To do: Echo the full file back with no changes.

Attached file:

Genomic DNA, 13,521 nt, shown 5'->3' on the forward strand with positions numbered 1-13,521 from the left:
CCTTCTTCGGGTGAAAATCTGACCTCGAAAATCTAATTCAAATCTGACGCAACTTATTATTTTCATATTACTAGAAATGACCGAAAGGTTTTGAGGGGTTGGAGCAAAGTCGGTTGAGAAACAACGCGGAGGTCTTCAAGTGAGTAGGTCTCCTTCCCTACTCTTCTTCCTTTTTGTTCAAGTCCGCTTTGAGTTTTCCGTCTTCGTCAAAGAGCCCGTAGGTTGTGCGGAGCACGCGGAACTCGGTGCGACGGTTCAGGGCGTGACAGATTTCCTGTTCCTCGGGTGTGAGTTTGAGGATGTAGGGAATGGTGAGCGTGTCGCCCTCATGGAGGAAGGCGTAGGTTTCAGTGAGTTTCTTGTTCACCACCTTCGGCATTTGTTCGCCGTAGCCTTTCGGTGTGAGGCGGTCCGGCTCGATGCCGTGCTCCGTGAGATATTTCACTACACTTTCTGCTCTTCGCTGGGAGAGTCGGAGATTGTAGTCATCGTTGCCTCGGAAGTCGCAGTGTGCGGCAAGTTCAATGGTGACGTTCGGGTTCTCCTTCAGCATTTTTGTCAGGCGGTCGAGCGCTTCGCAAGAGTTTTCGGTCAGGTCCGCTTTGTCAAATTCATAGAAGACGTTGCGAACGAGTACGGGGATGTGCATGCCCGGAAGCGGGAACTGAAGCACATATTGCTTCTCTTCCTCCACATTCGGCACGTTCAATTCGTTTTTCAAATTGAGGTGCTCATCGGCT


Genomic DNA, 13,521 nt, shown 5'->3' on the forward strand with positions numbered 1-13,521 from the left:
CCTTCTTCGGGTGAAAATCTGACCTCGAAAATCTAATTCAAATCTGACGCAACTTATTATTTTCATATTACTAGAAATGACCGAAAGGTTTTGAGGGGTTGGAGCAAAGTCGGTTGAGAAACAACGCGGAGGTCTTCAAGTGAGTAGGTCTCCTTCCCTACTCTTCTTCCTTTTTGTTCAAGTCCGCTTTGAGTTTTCCGTCTTCGTCAAAGAGCCCGTAGGTTGTGCGGAGCACGCGGAACTCGGTGCGACGGTTCAGGGCGTGACAGATTTCCTGTTCCTCGGGTGTGAGTTTGAGGATGTAGGGAATGGTGAGCGTGTCGCCCTCATGGAGGAAGGCGTAGGTTTCAGTGAGTTTCTTGTTCACCACCTTCGGCATTTGTTCGCCGTAGCCTTTCGGTGTGAGGCGGTCCGGCTCGATGCCGTGCTCCGTGAGATATTTCACTACACTTTCTGCTCTTCGCTGGGAGAGTCGGAGATTGTAGTCATCGTTGCCTCGGAAGTCGCAGTGTGCGGCAAGTTCAATGGTGACGTTCGGGTTCTCCTTCAGCATTTTTGTCAGGCGGTCGAGCGCTTCGCAAGAGTTTTCGGTCAGGTCCGCTTTGTCAAATTCATAGAAGACGTTGCGAACGAGTACGGGGATGTGCATGCCCGGAAGCGGGAACTGAAGCACATATTGCTTCTCTTCCTCCACATTCGGCACGTTCAATTCGTTTTTCAAATTGAGGTGCTCATCGGCT